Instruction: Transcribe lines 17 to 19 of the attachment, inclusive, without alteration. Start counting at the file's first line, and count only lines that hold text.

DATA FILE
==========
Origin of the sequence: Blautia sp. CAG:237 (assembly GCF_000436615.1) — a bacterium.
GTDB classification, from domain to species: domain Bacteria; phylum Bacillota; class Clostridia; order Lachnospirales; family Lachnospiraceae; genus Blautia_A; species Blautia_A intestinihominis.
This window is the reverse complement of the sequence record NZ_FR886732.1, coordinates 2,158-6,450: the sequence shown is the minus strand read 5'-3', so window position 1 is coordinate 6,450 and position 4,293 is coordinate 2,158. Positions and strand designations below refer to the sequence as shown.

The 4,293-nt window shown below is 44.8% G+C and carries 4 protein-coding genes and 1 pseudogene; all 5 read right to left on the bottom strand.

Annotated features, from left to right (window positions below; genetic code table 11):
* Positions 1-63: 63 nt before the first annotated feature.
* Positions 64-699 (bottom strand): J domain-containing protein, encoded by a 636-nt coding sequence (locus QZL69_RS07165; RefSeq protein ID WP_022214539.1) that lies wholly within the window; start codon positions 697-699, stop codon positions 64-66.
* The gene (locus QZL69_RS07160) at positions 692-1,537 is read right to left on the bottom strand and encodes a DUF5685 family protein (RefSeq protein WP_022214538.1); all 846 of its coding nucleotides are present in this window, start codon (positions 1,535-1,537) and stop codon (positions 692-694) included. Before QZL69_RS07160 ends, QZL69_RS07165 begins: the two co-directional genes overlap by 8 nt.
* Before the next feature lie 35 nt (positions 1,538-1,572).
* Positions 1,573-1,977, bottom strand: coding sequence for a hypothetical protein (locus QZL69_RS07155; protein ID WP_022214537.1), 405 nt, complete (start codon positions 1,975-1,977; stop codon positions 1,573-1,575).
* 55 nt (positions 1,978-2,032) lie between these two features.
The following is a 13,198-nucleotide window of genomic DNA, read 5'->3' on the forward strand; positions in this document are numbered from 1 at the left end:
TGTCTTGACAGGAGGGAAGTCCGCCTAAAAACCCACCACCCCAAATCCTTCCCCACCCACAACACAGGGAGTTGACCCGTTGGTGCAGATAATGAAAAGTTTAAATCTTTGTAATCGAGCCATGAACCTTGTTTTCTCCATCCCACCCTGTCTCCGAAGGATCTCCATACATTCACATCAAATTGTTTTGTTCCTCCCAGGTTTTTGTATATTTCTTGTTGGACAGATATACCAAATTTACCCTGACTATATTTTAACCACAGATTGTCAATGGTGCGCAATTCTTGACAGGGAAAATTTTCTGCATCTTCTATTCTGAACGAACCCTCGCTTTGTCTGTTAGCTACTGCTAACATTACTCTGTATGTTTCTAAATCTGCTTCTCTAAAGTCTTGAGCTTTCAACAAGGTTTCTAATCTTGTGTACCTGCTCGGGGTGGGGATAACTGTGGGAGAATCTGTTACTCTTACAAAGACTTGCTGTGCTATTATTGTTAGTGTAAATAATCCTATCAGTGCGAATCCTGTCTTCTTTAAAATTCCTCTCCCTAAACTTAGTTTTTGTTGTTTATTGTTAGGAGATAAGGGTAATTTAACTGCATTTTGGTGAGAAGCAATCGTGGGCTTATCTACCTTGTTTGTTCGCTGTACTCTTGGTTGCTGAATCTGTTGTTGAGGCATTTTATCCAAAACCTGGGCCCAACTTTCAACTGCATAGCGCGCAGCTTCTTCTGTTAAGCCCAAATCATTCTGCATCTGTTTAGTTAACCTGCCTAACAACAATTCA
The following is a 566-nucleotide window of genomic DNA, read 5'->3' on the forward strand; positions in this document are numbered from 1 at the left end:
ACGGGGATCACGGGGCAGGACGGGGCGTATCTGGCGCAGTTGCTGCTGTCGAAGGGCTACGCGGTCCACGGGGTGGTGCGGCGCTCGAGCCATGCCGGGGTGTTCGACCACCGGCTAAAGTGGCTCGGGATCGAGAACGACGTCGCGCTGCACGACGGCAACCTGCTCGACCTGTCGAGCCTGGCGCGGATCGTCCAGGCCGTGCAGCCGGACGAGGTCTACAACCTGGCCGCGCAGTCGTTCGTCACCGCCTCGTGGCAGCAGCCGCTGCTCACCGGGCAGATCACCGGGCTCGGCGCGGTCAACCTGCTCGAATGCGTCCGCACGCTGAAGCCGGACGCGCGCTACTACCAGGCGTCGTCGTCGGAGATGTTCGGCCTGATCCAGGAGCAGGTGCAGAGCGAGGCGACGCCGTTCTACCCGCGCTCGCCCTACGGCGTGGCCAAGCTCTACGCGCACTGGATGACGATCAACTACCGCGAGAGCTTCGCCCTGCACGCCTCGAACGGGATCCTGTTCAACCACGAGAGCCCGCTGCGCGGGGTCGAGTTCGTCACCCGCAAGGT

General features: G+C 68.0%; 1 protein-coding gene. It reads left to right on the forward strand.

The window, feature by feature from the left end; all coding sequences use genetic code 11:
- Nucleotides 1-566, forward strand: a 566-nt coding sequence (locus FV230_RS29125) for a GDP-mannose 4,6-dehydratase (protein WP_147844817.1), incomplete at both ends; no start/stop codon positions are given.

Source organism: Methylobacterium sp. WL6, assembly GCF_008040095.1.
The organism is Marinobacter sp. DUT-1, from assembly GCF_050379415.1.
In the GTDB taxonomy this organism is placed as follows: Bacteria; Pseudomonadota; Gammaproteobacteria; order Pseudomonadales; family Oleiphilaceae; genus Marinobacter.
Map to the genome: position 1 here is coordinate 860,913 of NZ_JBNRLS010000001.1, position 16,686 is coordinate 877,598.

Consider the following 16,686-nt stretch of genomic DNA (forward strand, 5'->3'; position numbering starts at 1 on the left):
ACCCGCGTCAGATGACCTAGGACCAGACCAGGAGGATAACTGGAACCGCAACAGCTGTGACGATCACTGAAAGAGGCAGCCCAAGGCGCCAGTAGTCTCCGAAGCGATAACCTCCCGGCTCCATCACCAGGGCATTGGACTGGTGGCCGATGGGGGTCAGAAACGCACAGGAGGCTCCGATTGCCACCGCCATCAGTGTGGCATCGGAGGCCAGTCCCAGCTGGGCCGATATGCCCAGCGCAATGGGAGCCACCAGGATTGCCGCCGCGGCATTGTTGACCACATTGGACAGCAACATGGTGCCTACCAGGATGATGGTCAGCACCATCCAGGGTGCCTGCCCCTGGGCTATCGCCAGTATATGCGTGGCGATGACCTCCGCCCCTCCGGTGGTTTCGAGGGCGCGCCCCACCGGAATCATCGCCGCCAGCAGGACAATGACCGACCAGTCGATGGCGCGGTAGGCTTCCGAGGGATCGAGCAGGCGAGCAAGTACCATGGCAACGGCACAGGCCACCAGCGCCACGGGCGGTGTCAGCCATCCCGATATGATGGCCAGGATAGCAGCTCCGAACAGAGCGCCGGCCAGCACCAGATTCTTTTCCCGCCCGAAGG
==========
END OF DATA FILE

The window, feature by feature from the left end; all coding sequences use genetic code 11:
- Nucleotides 1-566, forward strand: a 566-nt coding sequence (locus FV230_RS29125) for a GDP-mannose 4,6-dehydratase (protein WP_147844817.1), incomplete at both ends; no start/stop codon positions are given.

Source organism: Methylobacterium sp. WL6, assembly GCF_008040095.1.